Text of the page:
Tom continues in his unstinting affection for the family he’ll leave behind—and they truly are his family now. In the nursery on Christmas Eve, he joins hands with Mary and Edith, asking them to join him in memory of Sybil. “We’re the three left on earth who loved her the most,” he says, “the ones who should have grown old with her.” It’s a memorial for Sybil, and also a rapprochement he’s engineering between the sisters, sealing it later when he introduces them for an impromptu Christmas performance of “Silent Night.”
Robert, newly reprieved by the doctor (who diagnoses him with an ulcer, not the angina they feared), is awash in love and sincerity, even before his new susceptibility to spirits. He’s delighted to sell the della Francesca, so long the pride of their collection, because it reminds him of his misguided mistrust in Cora, and he tells her so without reserve. He speaks to Edith about the secret of Marigold’s parentage gently, gracefully. “Oh, my darling,” he assures her, “I’m sure I need your forgiveness quite as much as you need mine.”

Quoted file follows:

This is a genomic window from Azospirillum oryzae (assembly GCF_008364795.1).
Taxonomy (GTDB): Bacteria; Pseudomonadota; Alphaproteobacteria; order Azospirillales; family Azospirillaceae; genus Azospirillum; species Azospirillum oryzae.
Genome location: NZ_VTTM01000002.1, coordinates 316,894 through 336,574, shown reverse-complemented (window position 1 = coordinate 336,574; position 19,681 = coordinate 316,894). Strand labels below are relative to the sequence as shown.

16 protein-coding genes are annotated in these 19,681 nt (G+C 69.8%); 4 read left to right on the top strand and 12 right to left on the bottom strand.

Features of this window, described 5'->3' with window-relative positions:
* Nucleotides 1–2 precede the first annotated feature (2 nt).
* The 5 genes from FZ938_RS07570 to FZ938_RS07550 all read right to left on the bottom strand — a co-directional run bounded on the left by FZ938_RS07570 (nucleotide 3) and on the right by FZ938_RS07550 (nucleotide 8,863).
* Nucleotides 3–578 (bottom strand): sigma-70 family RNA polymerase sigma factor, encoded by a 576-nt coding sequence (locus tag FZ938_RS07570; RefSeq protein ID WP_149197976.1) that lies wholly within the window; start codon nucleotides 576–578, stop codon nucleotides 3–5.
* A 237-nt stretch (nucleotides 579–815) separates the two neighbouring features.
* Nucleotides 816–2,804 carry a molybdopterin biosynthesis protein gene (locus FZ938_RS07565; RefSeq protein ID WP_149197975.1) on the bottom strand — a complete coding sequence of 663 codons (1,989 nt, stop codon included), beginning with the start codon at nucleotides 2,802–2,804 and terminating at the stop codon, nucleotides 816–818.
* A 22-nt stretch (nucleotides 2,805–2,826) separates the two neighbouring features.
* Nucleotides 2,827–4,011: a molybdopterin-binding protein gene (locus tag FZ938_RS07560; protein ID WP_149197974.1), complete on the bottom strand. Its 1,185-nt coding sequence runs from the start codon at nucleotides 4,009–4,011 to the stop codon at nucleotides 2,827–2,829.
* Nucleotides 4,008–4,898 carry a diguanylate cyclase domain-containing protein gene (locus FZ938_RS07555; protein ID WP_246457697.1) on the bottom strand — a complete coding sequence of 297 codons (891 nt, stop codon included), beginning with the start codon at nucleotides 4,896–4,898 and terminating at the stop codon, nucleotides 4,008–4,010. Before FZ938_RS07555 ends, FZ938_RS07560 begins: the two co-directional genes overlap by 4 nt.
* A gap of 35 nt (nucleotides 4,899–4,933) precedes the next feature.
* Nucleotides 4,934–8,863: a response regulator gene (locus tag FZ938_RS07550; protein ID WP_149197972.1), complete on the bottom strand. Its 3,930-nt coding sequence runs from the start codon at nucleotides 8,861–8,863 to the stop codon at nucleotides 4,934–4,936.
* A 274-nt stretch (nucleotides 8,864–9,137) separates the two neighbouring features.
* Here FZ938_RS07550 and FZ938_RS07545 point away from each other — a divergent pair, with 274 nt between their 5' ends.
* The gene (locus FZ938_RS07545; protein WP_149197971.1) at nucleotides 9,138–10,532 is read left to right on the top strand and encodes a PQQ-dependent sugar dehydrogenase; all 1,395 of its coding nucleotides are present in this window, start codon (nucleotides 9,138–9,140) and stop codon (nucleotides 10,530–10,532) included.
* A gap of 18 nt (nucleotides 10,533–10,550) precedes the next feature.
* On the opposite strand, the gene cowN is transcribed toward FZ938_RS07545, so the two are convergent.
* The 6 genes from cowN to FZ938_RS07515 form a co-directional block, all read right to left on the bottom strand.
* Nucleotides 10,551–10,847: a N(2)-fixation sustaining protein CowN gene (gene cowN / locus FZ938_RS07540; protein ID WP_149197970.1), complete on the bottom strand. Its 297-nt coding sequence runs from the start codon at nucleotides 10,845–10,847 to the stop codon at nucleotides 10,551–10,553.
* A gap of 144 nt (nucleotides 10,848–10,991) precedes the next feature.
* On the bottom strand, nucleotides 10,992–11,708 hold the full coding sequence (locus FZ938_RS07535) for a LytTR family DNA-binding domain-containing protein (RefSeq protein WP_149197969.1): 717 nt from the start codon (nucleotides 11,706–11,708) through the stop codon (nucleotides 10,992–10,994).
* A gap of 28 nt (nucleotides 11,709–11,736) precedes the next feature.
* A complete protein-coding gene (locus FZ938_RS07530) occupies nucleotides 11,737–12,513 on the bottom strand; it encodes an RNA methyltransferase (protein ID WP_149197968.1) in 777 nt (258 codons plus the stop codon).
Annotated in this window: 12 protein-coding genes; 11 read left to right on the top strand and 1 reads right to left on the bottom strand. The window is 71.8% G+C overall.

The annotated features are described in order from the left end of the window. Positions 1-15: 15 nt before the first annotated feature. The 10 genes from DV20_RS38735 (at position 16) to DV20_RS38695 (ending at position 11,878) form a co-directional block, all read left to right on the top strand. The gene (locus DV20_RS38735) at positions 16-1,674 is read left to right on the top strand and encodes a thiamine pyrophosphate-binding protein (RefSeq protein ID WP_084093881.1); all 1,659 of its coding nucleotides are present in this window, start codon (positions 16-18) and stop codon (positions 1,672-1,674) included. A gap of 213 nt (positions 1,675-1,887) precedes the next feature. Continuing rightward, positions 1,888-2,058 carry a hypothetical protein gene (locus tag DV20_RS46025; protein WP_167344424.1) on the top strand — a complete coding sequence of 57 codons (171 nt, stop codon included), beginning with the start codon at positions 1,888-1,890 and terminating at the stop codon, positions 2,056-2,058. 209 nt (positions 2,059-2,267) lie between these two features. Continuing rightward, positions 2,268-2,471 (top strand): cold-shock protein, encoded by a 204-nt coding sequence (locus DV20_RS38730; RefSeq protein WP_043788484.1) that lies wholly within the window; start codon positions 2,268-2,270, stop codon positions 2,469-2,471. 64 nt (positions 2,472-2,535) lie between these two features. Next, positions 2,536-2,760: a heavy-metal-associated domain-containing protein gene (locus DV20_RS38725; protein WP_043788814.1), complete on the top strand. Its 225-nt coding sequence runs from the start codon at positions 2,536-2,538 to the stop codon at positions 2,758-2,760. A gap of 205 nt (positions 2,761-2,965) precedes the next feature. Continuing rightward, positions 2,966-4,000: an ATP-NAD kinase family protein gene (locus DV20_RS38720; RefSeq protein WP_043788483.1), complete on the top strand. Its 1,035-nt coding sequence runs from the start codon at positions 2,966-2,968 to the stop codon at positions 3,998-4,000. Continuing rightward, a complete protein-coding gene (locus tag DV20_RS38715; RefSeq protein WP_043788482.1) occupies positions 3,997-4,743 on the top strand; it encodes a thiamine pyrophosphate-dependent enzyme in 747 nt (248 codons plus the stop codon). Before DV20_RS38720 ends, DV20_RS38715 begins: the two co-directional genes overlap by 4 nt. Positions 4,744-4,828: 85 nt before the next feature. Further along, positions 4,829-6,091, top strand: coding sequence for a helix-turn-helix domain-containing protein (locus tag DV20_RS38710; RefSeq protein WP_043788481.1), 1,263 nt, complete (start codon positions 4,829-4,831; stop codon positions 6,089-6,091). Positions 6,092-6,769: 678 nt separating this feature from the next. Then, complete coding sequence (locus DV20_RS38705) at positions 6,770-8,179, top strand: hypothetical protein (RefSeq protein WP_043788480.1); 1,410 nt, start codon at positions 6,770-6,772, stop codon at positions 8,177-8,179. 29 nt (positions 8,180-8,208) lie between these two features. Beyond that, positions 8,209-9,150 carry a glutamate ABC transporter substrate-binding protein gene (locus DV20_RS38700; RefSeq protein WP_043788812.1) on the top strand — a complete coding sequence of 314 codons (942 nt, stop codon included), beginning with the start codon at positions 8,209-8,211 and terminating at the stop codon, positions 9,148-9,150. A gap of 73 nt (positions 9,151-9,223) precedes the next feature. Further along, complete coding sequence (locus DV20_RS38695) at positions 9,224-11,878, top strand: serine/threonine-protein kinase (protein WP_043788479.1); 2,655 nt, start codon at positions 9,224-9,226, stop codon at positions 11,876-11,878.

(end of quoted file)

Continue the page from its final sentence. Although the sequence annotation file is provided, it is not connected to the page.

Even Edith gets the inkling of a happy ending, not just in father’s loving acceptance of her and her daughter, but in the form of “poor Mr. Pelham.” He was almost stricken off the Aldridges’ overstuffed guest list, but Atticus insists on including him. “I don’t know why, but we all feel a bit sorry for him.” Poor Mr. Pelham, an object of obscure pity and conveniently without ambition, sounds like Downton Abbey’s idea of a perfect match for Edith, and luckily he seems a nice chap.
The Bateses, long in the shadow of suspicion, can finally breathe freely again. Between the Piccadilly Circus eyewitness and Anna’s youthful attack on a lecherous stepfather, even her lawyer thinks the case looks dire. Bates’ last-ditch false confession and flight doesn’t solve their problems. As Anna points out so concisely, “If he’s guilty, I’m innocent, and if I’m guilty, he’s innocent… except neither of us did it.”
Molesley and Baxter devote themselves to tracking down Bates’ alibi, freeing him from suspicion. Then Christmas comes, Anna’s identifying witness falters, and Bates returns, all in one great wave of luck, sentiment, and unmotivated plotting. It’s frustrating to have a two-season storyline peter out without any real resolution, but if the mystery of Mr. Green’s death is truly over, let us accept it as a gift from Downton Abbey’s Christmas special.
- Drunk Robert is my favorite Robert!